The Curse of the Shoulds

As I'm writing this, we have just come out of another Mother's Day and I am thinking ahead to the next few holidays and what my family will be doing. Holidays, and family get-togethers in general, can really cause a lot of anxiety in me and in many of the folks I talk to (in and out of the therapy room). There is just so much pressure - so many shoulds, have tos, musts, and can'ts. When it comes to these rules, as I call them, who is in charge?

This struggle is not unique to family get-togethers - in fact, these kinds of rules have a way of showing up in every aspect of our lives.

The rules can be so common that it's hard to notice when they are there - often, the rule shows up, and we obey. No thought. It's just second-nature. These rules are also really helpful in a lot of ways. Without rules, I don't think I would be very good at making my to-do list or actually accomplishing anything on the list. Without these rules, I don't think I would be very good at doing things that are important but unpleasant (I'm looking at a large pile of laundry as I write this, for example).

But what happens when these rules take over and aren't helpful anymore? What else could be possible if we weren't governed by these rules so intensely?

I'll give you a few examples that have come up in the conversations I have been having lately.

What would you gain by allowing yourself to say "no"?

For many anxious and perfectionistic folks, this is a very familiar struggle. Women, especially, are really trained to say "yes" - we are expected to help, to support, and to put other people before us. But can you think of a time when saying "yes" might have benefit someone else while actually harming yourself? For folks with unhealthy family patterns, saying "no" to family can be incredibly difficult and also incredibly healthy.

When it comes to protecting our own mental health and the mental health of our children, for example, it might be important to say "no" when saying "yes" would put us in harm's way.

Not all families are healthy, and when that dysfunction begins to cause harm, a "no" can be very freeing. Sometimes the "no" is forever. But sometimes this "no" can be more like a "not right now." Boundaries are great because they are flexible and they can be changed at any time.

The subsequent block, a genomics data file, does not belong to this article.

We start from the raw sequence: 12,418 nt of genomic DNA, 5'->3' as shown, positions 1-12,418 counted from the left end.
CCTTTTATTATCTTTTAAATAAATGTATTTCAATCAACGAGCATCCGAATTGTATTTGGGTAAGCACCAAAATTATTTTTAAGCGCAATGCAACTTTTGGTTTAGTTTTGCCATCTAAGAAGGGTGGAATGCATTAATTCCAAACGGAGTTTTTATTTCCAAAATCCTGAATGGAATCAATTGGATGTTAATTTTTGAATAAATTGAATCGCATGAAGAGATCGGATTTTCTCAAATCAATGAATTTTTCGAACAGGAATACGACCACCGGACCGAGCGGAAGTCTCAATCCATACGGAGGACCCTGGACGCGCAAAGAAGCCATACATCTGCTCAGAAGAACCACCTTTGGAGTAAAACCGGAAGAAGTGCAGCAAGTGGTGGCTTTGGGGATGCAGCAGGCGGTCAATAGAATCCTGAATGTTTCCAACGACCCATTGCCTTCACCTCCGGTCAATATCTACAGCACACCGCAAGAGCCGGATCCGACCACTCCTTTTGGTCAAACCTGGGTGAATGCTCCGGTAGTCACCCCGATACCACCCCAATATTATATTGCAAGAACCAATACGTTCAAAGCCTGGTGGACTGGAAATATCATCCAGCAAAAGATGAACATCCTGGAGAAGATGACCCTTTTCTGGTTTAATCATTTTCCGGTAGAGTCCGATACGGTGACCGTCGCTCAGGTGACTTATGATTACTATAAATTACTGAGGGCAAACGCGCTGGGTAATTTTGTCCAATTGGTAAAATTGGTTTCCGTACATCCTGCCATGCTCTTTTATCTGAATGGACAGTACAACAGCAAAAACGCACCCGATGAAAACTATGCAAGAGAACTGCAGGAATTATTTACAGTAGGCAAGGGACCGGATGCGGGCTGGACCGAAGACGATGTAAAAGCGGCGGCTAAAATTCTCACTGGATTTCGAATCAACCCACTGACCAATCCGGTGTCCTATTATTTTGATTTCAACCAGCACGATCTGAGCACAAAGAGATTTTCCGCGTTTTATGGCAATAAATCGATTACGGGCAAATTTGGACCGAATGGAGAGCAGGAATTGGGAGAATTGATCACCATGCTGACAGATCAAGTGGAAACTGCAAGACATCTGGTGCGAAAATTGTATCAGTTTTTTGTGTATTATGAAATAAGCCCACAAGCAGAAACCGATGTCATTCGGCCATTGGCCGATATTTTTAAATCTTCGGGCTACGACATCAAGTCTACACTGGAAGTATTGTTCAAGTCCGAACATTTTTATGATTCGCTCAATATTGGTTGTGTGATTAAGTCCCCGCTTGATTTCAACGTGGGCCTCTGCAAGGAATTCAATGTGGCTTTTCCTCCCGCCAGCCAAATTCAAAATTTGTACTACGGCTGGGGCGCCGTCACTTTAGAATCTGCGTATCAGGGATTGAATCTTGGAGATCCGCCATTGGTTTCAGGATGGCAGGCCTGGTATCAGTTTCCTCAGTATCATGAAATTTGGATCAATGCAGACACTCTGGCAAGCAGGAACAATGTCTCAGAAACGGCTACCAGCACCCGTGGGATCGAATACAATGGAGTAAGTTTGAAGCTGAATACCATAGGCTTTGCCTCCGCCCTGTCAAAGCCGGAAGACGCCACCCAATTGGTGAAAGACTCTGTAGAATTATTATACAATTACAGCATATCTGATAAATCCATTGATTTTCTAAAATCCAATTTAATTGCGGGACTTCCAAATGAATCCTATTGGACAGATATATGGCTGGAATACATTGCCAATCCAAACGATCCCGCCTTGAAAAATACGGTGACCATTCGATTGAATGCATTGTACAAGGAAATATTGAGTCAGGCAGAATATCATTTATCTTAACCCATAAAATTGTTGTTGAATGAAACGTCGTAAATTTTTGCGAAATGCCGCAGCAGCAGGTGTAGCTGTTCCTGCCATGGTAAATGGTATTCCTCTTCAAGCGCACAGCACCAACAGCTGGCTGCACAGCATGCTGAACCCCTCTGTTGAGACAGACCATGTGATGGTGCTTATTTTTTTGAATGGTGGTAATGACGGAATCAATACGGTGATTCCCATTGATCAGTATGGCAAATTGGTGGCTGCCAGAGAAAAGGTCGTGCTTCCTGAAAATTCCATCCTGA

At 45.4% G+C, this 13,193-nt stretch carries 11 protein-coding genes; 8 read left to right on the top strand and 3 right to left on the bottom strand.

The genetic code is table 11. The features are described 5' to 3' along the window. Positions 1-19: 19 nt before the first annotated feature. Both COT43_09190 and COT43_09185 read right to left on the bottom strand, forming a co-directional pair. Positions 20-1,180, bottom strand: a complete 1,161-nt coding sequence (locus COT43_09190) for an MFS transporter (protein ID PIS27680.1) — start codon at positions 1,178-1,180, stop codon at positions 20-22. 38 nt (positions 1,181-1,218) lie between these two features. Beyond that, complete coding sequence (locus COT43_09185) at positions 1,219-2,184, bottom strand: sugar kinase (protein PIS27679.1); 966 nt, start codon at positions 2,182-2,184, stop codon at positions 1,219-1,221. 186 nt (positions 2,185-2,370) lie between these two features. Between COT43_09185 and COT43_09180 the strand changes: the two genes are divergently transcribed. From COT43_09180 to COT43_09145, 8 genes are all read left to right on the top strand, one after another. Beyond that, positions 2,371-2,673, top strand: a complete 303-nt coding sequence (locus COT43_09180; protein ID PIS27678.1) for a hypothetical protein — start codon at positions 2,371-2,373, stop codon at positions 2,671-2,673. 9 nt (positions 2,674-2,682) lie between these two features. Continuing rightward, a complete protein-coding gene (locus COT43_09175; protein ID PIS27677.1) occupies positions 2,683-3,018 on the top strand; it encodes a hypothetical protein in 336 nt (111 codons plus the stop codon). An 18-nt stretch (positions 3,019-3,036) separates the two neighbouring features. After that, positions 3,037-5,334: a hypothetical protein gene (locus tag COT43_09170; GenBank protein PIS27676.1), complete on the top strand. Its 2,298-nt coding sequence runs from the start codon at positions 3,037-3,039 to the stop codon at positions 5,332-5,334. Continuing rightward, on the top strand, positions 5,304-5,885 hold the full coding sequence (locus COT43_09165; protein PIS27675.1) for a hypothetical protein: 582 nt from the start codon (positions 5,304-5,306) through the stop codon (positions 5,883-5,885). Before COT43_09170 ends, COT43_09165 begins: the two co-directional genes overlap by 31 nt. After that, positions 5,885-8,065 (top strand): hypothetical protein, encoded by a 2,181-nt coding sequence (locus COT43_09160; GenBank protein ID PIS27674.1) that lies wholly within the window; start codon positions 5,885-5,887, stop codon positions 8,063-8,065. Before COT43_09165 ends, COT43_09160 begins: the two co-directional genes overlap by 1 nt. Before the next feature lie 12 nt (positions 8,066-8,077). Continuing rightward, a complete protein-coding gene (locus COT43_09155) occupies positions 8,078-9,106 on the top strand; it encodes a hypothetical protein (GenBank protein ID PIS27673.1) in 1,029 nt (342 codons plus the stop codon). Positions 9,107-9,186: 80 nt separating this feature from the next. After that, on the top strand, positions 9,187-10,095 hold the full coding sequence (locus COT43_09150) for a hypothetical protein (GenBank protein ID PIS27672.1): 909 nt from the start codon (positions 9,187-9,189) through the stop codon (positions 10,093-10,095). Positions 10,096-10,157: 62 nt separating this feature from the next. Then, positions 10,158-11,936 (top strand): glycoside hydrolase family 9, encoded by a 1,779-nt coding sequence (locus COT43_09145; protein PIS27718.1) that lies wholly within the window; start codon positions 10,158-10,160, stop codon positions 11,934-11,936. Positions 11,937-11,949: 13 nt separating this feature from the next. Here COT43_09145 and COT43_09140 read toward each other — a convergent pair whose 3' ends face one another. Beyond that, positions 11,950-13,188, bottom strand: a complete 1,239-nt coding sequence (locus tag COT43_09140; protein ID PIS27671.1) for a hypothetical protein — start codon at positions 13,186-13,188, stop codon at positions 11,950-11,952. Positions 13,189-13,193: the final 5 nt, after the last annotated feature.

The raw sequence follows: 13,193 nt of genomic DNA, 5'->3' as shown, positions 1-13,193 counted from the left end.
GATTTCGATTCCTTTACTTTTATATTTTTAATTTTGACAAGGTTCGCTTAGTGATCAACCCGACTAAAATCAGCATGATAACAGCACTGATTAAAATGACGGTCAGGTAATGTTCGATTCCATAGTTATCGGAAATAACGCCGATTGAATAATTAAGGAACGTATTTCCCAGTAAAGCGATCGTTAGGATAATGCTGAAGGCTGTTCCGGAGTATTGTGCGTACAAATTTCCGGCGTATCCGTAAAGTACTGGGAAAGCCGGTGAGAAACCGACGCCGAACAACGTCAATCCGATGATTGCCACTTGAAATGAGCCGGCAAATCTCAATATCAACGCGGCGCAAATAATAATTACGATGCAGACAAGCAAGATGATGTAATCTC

What would you gain by allowing yourself to say "yes"?

I often think about the college-age folks that I work with when it comes to this one. Sometimes they will have fabulous opportunities come their way, but saying "yes" might have other costs (e.g., changing their major and taking a minute longer to graduate, taking a leave from school for a semester to pursue something exciting and meaningful, facing the imposter syndrome and allowing themselves to be seen).

A "no" can feel much more safe because we know what to expect with the norm.

But a "yes" can open doors to new, exciting, and life-changing opportunities.Even if it doesn't go well or as imagined, a change can lead us to things that we never thought possible. Sometimes saying "yes" to one opportunity takes us to a path that we didn't even know existed before.

What would change if you allowed yourself to notice the rules that show up in your life and intentionally break those rules?

I often talk with folks about this process being like an experiment. We can feel a lot of pressure to make/adopt rules and to be 100% consistent with those rules, to the point where it's the rules that are living our lives and not us living our lives. Our minds are so rule-governed that there are innumerable rules available throughout our day that we can "play with" without risking horrible outcomes.

Allowing ourselves to purposefully break some of these less serious rules opens our mind up to the possibility of holding these rules a little more flexibly and gives us permission to break other rules when the situation allows.

Maybe when your mind says you have to look a certain way before you leave the house, you allow yourself to try something different - a different piece of clothing than normal, a different style with your hair or makeup, purposefully wearing clashing items of clothing, etc. Maybe when your mind reminds you that you should  eat that healthier lunch, you give yourself permission to eat something different. Maybe your brain tells you that you have to drive a certain path to or from work every day (with all kinds of reasons why this is the right choice), but you purposefully choose another route?

These might seem like silly ideas, especially if you give your mind the time to convince you. But the process of breaking rules is not about outcome.

It's about the process of feeling what it is like to take back control of our lives again.

If you can survive breaking silly rules, what bigger rules would be possible to break? If you take back control of your life, who might you be and where might you go?

Breaking rules, even if we really want to, is incredibly difficult. Our brains don't like it and they will protest. It will be uncomfortable and possibly even painful. Having support before, during, and after this practice can be invaluable.

If you think having some support as you allow yourself to explore taking back control of your life and maybe breaking some rules, reach out and let's see if you and I are a good fit.

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